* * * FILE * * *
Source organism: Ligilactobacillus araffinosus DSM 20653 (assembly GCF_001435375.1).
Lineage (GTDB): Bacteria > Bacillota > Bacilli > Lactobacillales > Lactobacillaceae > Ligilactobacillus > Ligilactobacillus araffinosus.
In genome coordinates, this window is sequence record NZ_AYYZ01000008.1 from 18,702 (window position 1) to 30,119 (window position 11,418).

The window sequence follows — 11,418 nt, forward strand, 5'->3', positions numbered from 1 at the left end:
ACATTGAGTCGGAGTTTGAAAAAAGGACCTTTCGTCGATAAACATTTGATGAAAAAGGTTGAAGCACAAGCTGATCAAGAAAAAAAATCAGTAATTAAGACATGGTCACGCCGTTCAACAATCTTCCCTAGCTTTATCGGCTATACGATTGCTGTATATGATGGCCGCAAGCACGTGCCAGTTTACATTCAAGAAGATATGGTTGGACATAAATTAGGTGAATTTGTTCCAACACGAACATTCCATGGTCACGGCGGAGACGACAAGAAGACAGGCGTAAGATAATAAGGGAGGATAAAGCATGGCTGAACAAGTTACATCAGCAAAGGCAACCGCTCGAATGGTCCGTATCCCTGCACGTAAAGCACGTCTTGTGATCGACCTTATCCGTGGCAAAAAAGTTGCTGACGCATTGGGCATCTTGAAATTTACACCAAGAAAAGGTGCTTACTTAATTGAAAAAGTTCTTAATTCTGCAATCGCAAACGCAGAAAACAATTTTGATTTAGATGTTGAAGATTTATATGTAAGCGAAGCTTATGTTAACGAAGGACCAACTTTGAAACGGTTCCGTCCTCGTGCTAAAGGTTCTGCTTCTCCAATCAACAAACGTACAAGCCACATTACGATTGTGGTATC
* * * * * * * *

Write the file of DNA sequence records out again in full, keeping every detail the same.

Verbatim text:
Source organism: Ligilactobacillus araffinosus DSM 20653 (assembly GCF_001435375.1).
Lineage (GTDB): Bacteria > Bacillota > Bacilli > Lactobacillales > Lactobacillaceae > Ligilactobacillus > Ligilactobacillus araffinosus.
In genome coordinates, this window is sequence record NZ_AYYZ01000008.1 from 18,702 (window position 1) to 30,119 (window position 11,418).

The window sequence follows — 11,418 nt, forward strand, 5'->3', positions numbered from 1 at the left end:
ACATTGAGTCGGAGTTTGAAAAAAGGACCTTTCGTCGATAAACATTTGATGAAAAAGGTTGAAGCACAAGCTGATCAAGAAAAAAAATCAGTAATTAAGACATGGTCACGCCGTTCAACAATCTTCCCTAGCTTTATCGGCTATACGATTGCTGTATATGATGGCCGCAAGCACGTGCCAGTTTACATTCAAGAAGATATGGTTGGACATAAATTAGGTGAATTTGTTCCAACACGAACATTCCATGGTCACGGCGGAGACGACAAGAAGACAGGCGTAAGATAATAAGGGAGGATAAAGCATGGCTGAACAAGTTACATCAGCAAAGGCAACCGCTCGAATGGTCCGTATCCCTGCACGTAAAGCACGTCTTGTGATCGACCTTATCCGTGGCAAAAAAGTTGCTGACGCATTGGGCATCTTGAAATTTACACCAAGAAAAGGTGCTTACTTAATTGAAAAAGTTCTTAATTCTGCAATCGCAAACGCAGAAAACAATTTTGATTTAGATGTTGAAGATTTATATGTAAGCGAAGCTTATGTTAACGAAGGACCAACTTTGAAACGGTTCCGTCCTCGTGCTAAAGGTTCTGCTTCTCCAATCAACAAACGTACAAGCCACATTACGATTGTGGTATC